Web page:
Even if Iran's acquisition of the bomb is inevitable, to American strategists, the question is not whether the United States can live with a nuclear Iran, but rather whether the United States can live with a nuclear Islamic Republic of Iran. To many Bush administration officials, the danger is not necessarily that the Islamic Republic would use its nuclear weapon against the United States, but rather that the feeling of immunity from retaliation that a nuclear capability might lend regime ideologues would lead to an increase in terrorism in the Middle East and Europe, and violent attempts to subvert Iraq and Afghanistan. Iranian authorities, for example, ignored numerous Turkish diplomatic demarches, and only scaled back support for Kurdistan Workers Party [PKK] terrorists operating in Turkey after the Turkish Air Force bombed the Iranian border town of Piranshahr.  Had the Islamic Republic enjoyed a potential nuclear retaliation capability, Turkish authorities could likely have not forced an abandonment of Tehran's PKK support. Meanwhile, American authorities are increasingly concerned by the resurgence of the Revolutionary Guards within the Islamic Republic's political class. Revolutionary Guard influence has been most recently evidenced by their effective veto of Turkish commercial involvement in the communications sector and Tehran's new airport.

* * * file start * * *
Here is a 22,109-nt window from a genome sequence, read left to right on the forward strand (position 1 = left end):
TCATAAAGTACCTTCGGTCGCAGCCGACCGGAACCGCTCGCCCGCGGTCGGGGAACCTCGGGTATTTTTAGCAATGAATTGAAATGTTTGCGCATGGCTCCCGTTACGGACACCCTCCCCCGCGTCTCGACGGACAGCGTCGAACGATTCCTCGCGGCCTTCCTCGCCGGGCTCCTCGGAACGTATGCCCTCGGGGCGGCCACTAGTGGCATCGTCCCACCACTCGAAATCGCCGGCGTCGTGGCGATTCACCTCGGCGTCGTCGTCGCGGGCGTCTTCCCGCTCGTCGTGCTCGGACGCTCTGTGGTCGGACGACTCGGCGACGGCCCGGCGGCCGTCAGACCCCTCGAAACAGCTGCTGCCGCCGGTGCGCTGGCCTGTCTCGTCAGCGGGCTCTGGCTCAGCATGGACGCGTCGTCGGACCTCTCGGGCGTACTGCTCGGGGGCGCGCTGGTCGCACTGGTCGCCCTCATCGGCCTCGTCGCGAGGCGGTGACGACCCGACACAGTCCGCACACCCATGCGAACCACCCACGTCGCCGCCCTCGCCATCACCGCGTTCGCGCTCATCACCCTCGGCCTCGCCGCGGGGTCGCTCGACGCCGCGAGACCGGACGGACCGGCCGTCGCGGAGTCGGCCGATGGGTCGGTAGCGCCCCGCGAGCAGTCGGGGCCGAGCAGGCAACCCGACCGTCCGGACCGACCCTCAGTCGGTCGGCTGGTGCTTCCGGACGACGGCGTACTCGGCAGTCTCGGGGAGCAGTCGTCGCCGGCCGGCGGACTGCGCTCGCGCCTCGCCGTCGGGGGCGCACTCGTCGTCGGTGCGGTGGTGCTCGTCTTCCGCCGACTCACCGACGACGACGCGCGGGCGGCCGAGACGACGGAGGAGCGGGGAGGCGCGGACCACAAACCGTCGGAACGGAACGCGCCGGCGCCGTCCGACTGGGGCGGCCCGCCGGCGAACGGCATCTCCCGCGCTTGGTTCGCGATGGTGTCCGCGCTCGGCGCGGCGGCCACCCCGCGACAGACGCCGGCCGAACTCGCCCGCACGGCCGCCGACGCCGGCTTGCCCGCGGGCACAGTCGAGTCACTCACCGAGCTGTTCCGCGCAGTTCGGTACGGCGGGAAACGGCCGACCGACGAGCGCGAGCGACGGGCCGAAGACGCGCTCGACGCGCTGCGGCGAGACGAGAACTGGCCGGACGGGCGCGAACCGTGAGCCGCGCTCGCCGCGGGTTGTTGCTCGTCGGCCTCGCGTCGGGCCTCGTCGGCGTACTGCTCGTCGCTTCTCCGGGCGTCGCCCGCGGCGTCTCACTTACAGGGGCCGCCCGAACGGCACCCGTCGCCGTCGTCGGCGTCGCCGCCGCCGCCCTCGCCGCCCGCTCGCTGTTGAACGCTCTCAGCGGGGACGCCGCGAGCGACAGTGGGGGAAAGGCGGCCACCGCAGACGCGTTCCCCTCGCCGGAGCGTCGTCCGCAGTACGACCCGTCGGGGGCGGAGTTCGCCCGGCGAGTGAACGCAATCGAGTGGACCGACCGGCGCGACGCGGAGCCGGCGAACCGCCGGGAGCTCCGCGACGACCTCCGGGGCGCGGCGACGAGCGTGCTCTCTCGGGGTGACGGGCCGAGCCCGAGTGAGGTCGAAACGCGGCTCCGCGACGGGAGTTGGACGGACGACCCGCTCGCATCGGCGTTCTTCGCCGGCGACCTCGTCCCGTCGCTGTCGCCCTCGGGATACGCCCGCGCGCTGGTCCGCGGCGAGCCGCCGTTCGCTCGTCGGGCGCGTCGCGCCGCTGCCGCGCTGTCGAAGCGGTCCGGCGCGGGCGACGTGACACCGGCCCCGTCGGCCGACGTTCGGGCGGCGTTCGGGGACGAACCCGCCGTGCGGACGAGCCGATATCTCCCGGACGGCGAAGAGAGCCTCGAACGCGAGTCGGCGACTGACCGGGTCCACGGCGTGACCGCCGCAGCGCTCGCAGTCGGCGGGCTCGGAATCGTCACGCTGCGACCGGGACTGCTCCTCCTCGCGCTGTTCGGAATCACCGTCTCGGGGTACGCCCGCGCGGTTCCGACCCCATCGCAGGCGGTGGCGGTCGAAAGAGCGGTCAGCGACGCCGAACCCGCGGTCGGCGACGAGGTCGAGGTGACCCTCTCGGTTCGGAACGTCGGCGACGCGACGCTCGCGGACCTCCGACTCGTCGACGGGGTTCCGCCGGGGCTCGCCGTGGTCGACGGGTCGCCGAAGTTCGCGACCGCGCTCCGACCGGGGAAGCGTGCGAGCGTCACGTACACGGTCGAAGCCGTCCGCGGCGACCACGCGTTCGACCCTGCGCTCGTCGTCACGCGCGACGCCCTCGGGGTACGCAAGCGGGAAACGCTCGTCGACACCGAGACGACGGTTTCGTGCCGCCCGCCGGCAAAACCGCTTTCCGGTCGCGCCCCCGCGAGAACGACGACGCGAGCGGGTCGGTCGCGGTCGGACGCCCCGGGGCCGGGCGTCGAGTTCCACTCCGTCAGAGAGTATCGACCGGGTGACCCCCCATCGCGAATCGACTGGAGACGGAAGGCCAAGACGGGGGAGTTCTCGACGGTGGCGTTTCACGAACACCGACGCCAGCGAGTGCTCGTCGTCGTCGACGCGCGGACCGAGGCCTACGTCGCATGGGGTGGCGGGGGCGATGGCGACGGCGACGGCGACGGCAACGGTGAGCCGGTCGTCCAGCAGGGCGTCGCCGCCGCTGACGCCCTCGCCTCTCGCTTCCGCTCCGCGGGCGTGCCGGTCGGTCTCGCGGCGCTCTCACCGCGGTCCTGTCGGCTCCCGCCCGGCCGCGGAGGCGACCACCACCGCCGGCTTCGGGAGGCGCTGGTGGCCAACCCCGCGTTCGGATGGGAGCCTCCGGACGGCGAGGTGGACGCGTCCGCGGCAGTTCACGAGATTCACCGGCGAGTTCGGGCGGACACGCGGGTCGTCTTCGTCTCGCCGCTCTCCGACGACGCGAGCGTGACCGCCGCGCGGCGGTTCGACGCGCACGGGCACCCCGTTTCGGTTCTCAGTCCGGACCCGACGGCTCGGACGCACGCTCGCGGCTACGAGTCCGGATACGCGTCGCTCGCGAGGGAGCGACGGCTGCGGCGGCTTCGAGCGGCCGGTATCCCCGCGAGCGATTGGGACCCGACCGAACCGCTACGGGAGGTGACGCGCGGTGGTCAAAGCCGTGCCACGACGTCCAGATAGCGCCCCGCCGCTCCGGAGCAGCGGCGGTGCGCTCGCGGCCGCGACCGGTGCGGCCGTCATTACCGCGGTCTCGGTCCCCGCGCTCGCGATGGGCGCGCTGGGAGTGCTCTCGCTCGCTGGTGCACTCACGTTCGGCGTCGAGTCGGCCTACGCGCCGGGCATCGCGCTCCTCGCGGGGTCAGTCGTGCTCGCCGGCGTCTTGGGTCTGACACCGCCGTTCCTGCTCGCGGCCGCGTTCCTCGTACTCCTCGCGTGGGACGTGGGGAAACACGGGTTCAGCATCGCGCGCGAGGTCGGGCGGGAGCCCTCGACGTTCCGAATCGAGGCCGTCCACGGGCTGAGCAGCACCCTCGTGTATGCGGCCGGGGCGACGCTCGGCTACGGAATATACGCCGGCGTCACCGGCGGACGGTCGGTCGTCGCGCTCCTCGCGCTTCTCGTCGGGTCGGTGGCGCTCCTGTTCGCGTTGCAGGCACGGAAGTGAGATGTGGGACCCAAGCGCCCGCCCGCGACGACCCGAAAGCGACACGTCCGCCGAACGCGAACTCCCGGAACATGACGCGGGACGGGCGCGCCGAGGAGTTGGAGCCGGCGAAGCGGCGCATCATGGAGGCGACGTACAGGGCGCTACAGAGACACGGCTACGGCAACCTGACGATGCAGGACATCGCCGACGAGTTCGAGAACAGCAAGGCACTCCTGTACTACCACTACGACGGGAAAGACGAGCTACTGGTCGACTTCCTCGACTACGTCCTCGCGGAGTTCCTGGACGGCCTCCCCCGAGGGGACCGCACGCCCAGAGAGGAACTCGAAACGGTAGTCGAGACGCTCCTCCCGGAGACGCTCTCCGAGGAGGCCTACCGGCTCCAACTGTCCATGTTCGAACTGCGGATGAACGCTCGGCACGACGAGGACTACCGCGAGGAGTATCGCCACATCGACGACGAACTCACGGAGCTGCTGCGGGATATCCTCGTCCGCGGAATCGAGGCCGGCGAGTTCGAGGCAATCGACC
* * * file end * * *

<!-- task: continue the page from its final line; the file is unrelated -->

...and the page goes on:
Such concerns -- and the unwillingness to assume that regime ideologues will not try to act upon their deeply-held beliefs about the United States and Israel -- are responsible for the current debate about the efficacy of military action. While targeted strikes on nuclear and ballistic missile sites might not eliminate the Islamic Republic's capability, the question is whether they could delay Tehran's nuclear ambitions beyond the lifespan of the Islamic Republic.